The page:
Truck News


A Day In The Life Of A Truck Cop

TORONTO, Ont. - One good thing about this job is getting to ride around with cops once in a while. My last ride-along was with Const. Bettina Schwartz out of the Cobourg OPP division about 10 years ag...

TORONTO, Ont. –One good thing about this job is getting to ride around with cops once in a while. My last ride-along was with Const. Bettina Schwartz out of the Cobourg OPP division about 10 years ago.

It was a hot summer night and I remember her as a very capable officer who stopped speeders with great enthusiasm.

She also had a great rapport with truckers and even drove truck occasionally on her days off. I haven’t heard ‘Goldilocks’ on the CB for a long time. Drivers tell me she has moved on and is no longer a cop.

My recent ride was very much different. Const. Adrian Perry picked me up at the Downsview OPP station in a police-package Chevy Tahoe SUV. It was early December and light snow was falling in the GTA, just after morning rush hour.

The 38-year-old officer is part of the OPP’s Highway Safety Division and works out of the Whitby detachment. He patrols the 400-series highways around Toronto. Right away he told me it was going to be a short day. The latest three soldiers killed in Af g h a n i s t a n were landing at CFB Trenton and he had to be in Whitby at 2 p. m. to help with the escort.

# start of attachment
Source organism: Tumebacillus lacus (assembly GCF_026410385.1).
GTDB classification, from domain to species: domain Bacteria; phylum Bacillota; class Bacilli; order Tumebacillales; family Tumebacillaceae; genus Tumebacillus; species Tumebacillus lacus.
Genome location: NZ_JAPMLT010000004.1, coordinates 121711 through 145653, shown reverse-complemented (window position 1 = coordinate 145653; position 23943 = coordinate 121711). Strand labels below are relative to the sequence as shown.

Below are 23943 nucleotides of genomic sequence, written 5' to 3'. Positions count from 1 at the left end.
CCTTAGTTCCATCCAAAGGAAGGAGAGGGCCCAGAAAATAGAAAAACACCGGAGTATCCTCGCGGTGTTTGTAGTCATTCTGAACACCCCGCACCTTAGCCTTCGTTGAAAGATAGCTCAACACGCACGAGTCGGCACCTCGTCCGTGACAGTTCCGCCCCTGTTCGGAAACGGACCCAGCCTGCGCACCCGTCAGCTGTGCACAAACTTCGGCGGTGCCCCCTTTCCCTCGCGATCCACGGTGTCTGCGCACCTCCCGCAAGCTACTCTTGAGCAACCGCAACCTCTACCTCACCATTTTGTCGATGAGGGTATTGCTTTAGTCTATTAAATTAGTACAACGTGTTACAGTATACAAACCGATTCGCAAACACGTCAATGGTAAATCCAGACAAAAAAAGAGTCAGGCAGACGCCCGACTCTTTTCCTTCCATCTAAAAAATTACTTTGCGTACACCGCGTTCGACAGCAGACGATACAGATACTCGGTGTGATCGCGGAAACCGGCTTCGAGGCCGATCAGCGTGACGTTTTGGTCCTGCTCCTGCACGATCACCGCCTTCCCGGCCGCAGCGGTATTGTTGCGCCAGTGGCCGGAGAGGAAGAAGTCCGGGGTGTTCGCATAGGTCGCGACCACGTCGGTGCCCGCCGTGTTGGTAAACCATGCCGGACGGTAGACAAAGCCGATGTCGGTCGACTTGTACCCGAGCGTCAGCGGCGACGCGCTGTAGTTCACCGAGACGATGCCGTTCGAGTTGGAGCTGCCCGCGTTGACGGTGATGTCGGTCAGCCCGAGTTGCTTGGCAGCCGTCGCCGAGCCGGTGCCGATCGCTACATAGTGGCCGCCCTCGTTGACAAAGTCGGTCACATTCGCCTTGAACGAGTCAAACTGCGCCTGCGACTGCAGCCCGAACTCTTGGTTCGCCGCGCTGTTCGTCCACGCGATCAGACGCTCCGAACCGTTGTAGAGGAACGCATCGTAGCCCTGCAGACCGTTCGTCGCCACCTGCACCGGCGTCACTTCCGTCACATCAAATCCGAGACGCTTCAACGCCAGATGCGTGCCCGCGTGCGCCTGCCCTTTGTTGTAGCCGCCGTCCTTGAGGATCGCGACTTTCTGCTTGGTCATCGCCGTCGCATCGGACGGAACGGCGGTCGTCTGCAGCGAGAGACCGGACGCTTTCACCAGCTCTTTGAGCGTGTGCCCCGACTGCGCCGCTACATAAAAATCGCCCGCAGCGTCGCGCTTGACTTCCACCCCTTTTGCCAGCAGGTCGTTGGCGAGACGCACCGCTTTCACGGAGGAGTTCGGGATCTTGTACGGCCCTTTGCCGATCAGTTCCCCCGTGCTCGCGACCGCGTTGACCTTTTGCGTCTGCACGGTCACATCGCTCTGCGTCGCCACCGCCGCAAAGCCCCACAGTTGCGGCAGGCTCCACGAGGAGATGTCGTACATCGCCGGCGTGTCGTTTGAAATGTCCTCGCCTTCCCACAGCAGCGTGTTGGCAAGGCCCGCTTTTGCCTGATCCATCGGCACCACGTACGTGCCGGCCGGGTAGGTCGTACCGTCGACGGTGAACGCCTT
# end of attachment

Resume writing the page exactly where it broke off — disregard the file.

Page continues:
Commissioner Julian Fantino was already on his way to meet the procession. The radio informed us that Car Number One had left Aurora and was travelling down Hwy. 400 (his chauffeur called in a stranded car on one of the ramps).

Perry steered the black and white Tahoe onto the westbound 401.With a plethora of tools and communication devices at his fingertips, he was always doing at least two, sometimes three things.

“This is multi-tasking,” he told me as he continuously punched plate numbers into his Panasonic laptop.

“Hits” was what he was looking for. If a red message box flashed when he entered a plate, he knew there was something un-kosher about the vehicle.

The first time it happened was with an older model one-tonne cargo van. Perry was initially suspicious because the vehicle had passenger instead of commercial vehicle plates.

The computer related that the driver had been stopped 10 days earlier by the MTO and had been warned about a faulty parking brake and having the wrong plates. Perry pulled the van over on the shoulder and directed him to a parking lot on Weston Rd. south of the 401.

“If he’s honest with me and the parking brake is fixed, I might let him go with a warning,” said Perry. “Honesty is all too rare in this business.”

It turned out the parking brake was fixed, but Perry was troubled that the owner hadn’t gotten around to changing the plates in 10 days. The driver stepped up to Perry’s window.

“I made one delivery this morning and made 60 bucks,” he said. “I could really use a break.”

With the promise to go directly to the licence office, Perry cut the driver loose and we were back on the 401.This time he was hawkishly eying a rental trailer.